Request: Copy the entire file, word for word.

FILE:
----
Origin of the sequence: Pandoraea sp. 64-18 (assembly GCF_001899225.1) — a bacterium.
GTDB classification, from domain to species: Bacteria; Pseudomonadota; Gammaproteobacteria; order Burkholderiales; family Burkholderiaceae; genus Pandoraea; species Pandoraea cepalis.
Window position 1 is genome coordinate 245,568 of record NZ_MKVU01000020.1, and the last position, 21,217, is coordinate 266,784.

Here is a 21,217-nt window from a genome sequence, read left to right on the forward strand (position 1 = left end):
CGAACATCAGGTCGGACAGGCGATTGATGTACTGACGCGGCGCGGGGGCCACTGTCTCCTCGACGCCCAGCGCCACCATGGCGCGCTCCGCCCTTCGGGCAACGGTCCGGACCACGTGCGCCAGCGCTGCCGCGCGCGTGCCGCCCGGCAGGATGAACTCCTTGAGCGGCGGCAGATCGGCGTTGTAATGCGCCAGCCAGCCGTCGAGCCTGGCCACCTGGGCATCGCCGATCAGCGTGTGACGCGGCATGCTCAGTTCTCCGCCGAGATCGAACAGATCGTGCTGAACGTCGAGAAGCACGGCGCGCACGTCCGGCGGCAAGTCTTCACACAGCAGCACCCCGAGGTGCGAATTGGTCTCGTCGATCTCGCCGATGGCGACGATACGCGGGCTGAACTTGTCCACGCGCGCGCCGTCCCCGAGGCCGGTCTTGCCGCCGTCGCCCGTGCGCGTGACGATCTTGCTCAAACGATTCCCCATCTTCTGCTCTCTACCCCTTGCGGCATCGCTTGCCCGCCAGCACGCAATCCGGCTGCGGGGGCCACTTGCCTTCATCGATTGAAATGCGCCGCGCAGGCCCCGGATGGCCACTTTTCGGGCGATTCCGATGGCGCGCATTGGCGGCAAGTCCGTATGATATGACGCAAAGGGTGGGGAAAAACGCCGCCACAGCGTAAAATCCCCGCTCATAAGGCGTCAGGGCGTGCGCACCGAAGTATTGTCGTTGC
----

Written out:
Origin of the sequence: Pandoraea sp. 64-18 (assembly GCF_001899225.1) — a bacterium.
GTDB classification, from domain to species: Bacteria; Pseudomonadota; Gammaproteobacteria; order Burkholderiales; family Burkholderiaceae; genus Pandoraea; species Pandoraea cepalis.
Window position 1 is genome coordinate 245,568 of record NZ_MKVU01000020.1, and the last position, 21,217, is coordinate 266,784.

Here is a 21,217-nt window from a genome sequence, read left to right on the forward strand (position 1 = left end):
CGAACATCAGGTCGGACAGGCGATTGATGTACTGACGCGGCGCGGGGGCCACTGTCTCCTCGACGCCCAGCGCCACCATGGCGCGCTCCGCCCTTCGGGCAACGGTCCGGACCACGTGCGCCAGCGCTGCCGCGCGCGTGCCGCCCGGCAGGATGAACTCCTTGAGCGGCGGCAGATCGGCGTTGTAATGCGCCAGCCAGCCGTCGAGCCTGGCCACCTGGGCATCGCCGATCAGCGTGTGACGCGGCATGCTCAGTTCTCCGCCGAGATCGAACAGATCGTGCTGAACGTCGAGAAGCACGGCGCGCACGTCCGGCGGCAAGTCTTCACACAGCAGCACCCCGAGGTGCGAATTGGTCTCGTCGATCTCGCCGATGGCGACGATACGCGGGCTGAACTTGTCCACGCGCGCGCCGTCCCCGAGGCCGGTCTTGCCGCCGTCGCCCGTGCGCGTGACGATCTTGCTCAAACGATTCCCCATCTTCTGCTCTCTACCCCTTGCGGCATCGCTTGCCCGCCAGCACGCAATCCGGCTGCGGGGGCCACTTGCCTTCATCGATTGAAATGCGCCGCGCAGGCCCCGGATGGCCACTTTTCGGGCGATTCCGATGGCGCGCATTGGCGGCAAGTCCGTATGATATGACGCAAAGGGTGGGGAAAAACGCCGCCACAGCGTAAAATCCCCGCTCATAAGGCGTCAGGGCGTGCGCACCGAAGTATTGTCGTTGC